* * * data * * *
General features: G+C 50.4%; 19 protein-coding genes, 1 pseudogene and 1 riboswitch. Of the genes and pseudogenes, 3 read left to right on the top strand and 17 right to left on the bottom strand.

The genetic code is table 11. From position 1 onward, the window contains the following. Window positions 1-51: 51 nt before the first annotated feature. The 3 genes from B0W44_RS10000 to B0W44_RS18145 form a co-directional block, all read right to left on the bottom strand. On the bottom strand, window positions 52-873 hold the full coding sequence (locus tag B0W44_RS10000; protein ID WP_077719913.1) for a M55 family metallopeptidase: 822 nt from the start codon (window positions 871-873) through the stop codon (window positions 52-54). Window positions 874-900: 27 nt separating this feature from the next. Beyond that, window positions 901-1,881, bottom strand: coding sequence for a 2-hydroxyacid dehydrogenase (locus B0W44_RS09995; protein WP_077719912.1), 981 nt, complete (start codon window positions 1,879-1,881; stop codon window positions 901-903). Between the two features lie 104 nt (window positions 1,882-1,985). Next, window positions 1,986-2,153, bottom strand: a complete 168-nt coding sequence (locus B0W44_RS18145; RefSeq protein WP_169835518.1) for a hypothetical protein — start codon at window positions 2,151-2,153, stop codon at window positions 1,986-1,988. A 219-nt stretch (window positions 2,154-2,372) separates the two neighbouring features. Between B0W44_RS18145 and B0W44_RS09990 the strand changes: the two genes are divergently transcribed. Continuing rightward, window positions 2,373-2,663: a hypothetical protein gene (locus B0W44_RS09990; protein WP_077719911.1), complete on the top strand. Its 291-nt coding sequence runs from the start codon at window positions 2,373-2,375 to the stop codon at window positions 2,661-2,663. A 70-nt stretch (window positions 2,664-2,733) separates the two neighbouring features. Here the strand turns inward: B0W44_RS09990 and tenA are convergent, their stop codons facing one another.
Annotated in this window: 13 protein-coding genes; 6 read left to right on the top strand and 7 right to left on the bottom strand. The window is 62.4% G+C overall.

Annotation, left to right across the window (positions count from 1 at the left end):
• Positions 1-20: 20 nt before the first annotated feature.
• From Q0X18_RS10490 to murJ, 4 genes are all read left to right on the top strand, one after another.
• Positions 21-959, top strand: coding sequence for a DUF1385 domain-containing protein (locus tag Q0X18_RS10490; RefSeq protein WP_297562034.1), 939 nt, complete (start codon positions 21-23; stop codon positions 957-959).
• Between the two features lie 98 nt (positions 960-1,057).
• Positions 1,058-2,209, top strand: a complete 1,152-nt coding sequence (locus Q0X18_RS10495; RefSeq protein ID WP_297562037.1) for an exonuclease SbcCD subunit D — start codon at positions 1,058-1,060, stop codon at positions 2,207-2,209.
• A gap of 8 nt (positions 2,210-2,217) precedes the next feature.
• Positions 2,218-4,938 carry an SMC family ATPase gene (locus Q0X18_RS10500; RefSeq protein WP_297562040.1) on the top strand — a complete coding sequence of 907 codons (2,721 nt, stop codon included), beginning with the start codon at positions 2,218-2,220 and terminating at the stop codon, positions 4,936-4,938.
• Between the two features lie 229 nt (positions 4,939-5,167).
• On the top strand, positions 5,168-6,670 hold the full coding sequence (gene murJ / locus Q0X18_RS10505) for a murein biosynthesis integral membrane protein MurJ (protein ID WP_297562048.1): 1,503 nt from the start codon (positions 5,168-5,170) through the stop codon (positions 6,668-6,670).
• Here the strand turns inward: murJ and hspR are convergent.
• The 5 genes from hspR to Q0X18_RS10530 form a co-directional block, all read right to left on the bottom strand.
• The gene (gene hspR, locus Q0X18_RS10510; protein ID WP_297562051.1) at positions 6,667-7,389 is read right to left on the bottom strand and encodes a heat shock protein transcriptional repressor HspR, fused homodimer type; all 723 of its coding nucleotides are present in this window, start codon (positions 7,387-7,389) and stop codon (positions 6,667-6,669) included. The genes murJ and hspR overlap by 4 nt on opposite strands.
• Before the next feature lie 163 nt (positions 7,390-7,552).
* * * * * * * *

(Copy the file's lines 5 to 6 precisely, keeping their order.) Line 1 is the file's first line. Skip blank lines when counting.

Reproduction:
• Positions 1-20: 20 nt before the first annotated feature.
• From Q0X18_RS10490 to murJ, 4 genes are all read left to right on the top strand, one after another.